Practice, Criminal, Motion to suppress, Findings by judge. Constitutional Law, Search and seizure, Reasonable suspicion. Search and Seizure, Threshold police inquiry, Probable cause, Reasonable suspicion. Threshold Police Inquiry.
The judge hearing a pretrial motion to suppress evidence properly concluded that, when the defendant was seized, the State trooper did not have reasonable suspicion that the defendant was the person who committed the crimes at issue, and thus violated the defendant's rights under art. 14 of the Declaration of Rights of the Massachusetts Constitution, where the judge's subsidiary finding that the trooper was unable to see the distinguishing facial characteristics of the defendant from fifteen to twenty feet was not clearly erroneous. [646-649]
INDICTMENTS found and returned in the Superior Court Department, two on September 30, 1998, and five on February 8, 1999, respectively.
A pretrial motion to suppress evidence was heard by Charles T. Spurlock, J., and following review by the Appeals Court, 52 Mass. App. Ct. 486 (2001), further proceedings were had before him.
After review by the Appeals Court, the Supreme Judicial Court granted leave to obtain further appellate review.
Randall K. Power for the defendant.
Marian T. Ryan, Assistant District Attorney (Esther M. Bixler Piszczek, Assistant District Attorney, with her) for the Commonwealth.
COWIN, J. The defendant, Perdite Scott, was indicted for various
offenses [Note 2] in connection with two sexual assaults that occurred along the Charles River in Cambridge in June and July of 1998. A Superior Court judge allowed the defendant's motion to suppress statements and other evidence derived from his stop and arrest on September 8, 1998. A single justice of this court granted leave for the Commonwealth to pursue an interlocutory appeal, and reported the case to the Appeals Court. The court concluded that the judge's findings were insufficient, vacated the suppression order, and remanded the matter for the judge to supplement his findings. Commonwealth v. Scott, 52 Mass. App. Ct. 486 , 496 (2001). On remand, the judge held a further evidentiary hearing, conducted a daytime view of the location where the stop occurred, made additional findings, and again allowed the defendant's motion to suppress. The Commonwealth sought and was granted a second interlocutory review, and the Appeals Court reversed the order. Commonwealth v. Scott, 57 Mass. App. Ct. 36 , 41 (2003). We granted the defendant's application for further appellate review, and now affirm the judge's order allowing the motion to suppress.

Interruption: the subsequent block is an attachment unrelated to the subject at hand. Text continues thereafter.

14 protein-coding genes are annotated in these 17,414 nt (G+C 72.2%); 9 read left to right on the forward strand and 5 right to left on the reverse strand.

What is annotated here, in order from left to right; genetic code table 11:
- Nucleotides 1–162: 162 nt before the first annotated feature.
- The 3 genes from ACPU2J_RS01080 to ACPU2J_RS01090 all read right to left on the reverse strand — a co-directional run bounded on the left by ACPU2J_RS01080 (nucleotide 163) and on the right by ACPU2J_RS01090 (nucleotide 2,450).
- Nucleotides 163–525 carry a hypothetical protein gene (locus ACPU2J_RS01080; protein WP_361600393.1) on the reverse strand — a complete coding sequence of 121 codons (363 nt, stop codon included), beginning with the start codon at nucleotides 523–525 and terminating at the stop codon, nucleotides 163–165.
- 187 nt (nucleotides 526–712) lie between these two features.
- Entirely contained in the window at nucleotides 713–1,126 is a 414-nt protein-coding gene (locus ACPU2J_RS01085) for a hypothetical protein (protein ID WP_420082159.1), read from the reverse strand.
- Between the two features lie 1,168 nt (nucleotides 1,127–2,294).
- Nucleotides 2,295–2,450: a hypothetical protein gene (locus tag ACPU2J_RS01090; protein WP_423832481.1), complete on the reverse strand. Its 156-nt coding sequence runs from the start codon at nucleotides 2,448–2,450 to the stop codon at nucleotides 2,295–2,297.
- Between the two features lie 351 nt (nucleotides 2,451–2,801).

The background facts are necessary to put the judge's findings into context. [Note 3] On June 2, 1998, at 8 P.M., a woman was assaulted and raped on the sidewalk area between Greenough Boulevard and the Charles River in Cambridge. The victim described her assailant to police as a muscular black male over six feet tall, with short hair and thick lips. On July 21, 1998, at 9 P.M., a second attack occurred in the same general area. This victim described her assailant as a tall black male with short hair, a thin build, and marks or freckles on his face. Sergeant David Benoit of the State police investigated the attacks and was familiar with these descriptions.
We now summarize the facts found by the judge after the original hearing and on remand. On September 8, 1998, at 8:30 P.M., approximately the same time of night that both attacks had